China posted a smaller-than-expected trade surplus in May of $13.1 billion because of soaring imports and weaker global demand growth, giving mixed signals about how the economy fared when some of its best export customers faltered.
China's sales to the United States and the European Union slumped to their weakest since late 2009, excluding Lunar New Year holidays, underlining the view that the world economy is stumbling.
Still, as an engine of growth, import figures suggested China's economy is expanding at a healthy, if not stellar, pace. Crude imports stayed at elevated levels and coal volumes rose by more than a fifth from both April and a year earlier.
The overall strength in imports suggests that China's domestic demand has not slowed as much as the market may have feared, said Wang Tao, an economist with UBS in Beijing.
Exports rose 19.4 percent in May from a year earlier, slowing from the 29.9 percent pace in April, while import growth accelerated to 28.4 percent from 21.8 percent in April, the customs agency said on Friday.
The export growth was shy of economists' expectations for a 21 percent rise, while the imports came in faster than the consensus call for 22.5 percent.
The trade surplus rose from $11.4 billion in April, but was far below forecasts in a Reuters poll for $18.6 billion.
The general message is neither weak nor strong, said Ken Peng, an economist with Citigroup in Beijing.
Indeed, the data offered a little something for everyone, which may explain why financial markets showed no significant reaction.
Trade data for China is always closely watched because it is the world's biggest exporter and second-biggest economy.
May's figures took on even greater significance as economists try to gauge whether a slowdown in the world economy is a just a blip or the start of a more troubling slump.
Those who think the world economy will revive in the coming months could point to China's stronger-than-expected imports as evidence that domestic demand remains healthy in a region that is vital to global growth.
Those who worry that a protracted slowdown looms could find supporting evidence in the weaker-than-expected export figures.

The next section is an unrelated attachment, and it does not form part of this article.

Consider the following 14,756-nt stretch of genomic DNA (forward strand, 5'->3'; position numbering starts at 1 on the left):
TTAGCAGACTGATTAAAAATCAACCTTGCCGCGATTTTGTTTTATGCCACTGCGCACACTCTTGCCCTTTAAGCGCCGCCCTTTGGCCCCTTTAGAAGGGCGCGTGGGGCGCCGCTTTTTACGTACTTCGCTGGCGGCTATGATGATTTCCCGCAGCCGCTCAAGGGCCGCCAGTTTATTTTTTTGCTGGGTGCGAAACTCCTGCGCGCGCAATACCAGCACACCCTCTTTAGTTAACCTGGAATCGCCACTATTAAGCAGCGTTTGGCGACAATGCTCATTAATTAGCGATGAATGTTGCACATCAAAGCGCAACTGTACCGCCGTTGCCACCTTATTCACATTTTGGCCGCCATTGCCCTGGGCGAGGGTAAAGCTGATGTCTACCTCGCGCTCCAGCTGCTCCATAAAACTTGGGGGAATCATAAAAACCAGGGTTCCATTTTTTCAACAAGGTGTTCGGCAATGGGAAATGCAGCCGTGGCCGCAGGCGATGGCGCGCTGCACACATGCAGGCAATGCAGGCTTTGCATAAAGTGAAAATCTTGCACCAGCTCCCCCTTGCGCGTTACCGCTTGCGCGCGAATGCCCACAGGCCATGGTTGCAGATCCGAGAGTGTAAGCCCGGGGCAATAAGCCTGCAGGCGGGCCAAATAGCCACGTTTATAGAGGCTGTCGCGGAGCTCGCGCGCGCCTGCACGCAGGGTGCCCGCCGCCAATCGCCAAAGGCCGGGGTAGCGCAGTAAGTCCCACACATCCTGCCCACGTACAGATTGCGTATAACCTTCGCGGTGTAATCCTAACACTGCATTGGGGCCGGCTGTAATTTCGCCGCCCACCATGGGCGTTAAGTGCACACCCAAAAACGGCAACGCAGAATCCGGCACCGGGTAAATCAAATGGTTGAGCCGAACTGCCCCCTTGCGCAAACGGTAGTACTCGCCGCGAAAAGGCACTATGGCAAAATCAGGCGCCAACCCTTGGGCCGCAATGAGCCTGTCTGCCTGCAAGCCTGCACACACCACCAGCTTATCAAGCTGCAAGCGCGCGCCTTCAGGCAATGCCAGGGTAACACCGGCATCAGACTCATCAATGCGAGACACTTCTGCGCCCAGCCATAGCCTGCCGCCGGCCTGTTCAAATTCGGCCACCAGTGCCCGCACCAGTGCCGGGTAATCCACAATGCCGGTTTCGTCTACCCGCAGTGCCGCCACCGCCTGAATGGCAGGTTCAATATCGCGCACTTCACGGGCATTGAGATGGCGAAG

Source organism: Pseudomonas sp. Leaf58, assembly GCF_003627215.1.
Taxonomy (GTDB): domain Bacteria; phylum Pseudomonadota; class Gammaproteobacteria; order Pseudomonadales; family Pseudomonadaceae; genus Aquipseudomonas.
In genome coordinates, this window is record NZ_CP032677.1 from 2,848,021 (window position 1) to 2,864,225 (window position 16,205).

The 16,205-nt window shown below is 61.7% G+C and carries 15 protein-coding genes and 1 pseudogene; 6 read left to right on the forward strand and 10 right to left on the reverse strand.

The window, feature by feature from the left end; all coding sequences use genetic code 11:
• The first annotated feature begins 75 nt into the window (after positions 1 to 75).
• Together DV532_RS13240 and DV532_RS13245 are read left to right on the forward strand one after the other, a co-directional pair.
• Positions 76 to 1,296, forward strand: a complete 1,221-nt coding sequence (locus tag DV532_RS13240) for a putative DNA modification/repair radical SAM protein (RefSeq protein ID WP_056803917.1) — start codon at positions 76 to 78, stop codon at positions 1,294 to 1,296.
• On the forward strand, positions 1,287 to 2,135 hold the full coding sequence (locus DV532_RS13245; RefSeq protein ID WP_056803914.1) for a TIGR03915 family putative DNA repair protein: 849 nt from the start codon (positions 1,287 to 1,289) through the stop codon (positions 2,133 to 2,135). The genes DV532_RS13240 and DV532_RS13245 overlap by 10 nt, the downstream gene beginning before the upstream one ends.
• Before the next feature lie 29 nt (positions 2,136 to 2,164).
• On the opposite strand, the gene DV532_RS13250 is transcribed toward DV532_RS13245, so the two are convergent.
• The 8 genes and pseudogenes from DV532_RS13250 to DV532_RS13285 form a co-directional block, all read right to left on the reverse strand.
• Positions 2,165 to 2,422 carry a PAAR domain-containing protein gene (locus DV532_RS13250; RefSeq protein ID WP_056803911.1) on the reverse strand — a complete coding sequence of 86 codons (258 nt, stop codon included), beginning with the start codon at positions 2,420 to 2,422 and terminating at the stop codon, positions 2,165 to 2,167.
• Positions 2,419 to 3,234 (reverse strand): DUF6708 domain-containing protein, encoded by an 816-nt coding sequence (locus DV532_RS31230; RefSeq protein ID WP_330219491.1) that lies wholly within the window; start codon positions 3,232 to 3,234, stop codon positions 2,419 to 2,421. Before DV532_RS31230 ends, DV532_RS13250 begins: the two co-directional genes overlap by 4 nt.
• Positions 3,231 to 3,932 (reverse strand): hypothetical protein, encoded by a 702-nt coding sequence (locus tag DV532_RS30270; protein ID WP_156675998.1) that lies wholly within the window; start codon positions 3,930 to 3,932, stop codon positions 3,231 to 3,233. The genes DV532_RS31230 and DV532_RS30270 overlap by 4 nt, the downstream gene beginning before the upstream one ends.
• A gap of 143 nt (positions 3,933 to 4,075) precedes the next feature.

With inflation running above its comfort zone, Beijing has taken steps to cool the economy. Economists are monitoring the economy to see whether those inflation-fighting efforts can thread the needle -- cool overheating areas such as property without smothering overall demand.
Exports to the United States rose by a modest 7.2 percent from a year ago, well off the 25 percent growth pace in April. For the European Union, exports rose 13.2 percent, less than half the rate recorded in April.
Outside of the volatility caused by Lunar New Year holidays, both marked the weakest exports since November 2009, when the world economy was still feeling the aftermath of the global financial crisis.
Economists had widely expected export growth to slow after a series of manufacturing surveys showed weaker orders from most of China's big trading partners. But the pace slowed a tad more than economists had predicted.
On a seasonally adjusted basis, exports in May rose 16.6 percent from a year earlier but fell 4.4 percent from the previous month. Imports gained 23.1 percent year-on-year but were down 4.5 percent month-on-month.
Chen Yong, an analyst at Huatai United Securities in Shanghai, said the pullback in May showed there are still uncertainties hanging over the world recovery.
The trade surplus in May is still at a relatively high level, which means there remains huge pressure for yuan appreciation, Chen said.
Chinese factory activity expanded in May at the slowest pace in at least nine months, two purchasing managers' indexes showed earlier this month.
Imports surged following a lackluster showing in April.
The data showed that crude imports topped 5 million barrels per day for a fifth consecutive month, although analysts suspected some of the shipments are destined for storage as China builds up its emergency reserves.
It also indicated May coal arrivals rose 20.7 percent from the month before, evidence of China's huge power demand. Power shortages have constrained growth, and utilities stepped up coal orders to prepare for summer demand.
For Wu Zhongjun, director for Yiwu Lianfa clothing factory in Zhejiang province, increased power supplies would ease at least one concern. He said his domestic business was doing OK but export orders had fallen by more than a third this year.
We have to deal with power cuts, rising wages, and also a labor shortage that has also been a national problem, he said in an interview with Reuters Insider. Under such circumstances, I feel personally that small private businesses like ours are now the under-privileged group.
(Additional reporting by Royston Chan in Yiwu; Writing by Emily Kaiser: Editing by Ken Wills and Neil Fullick)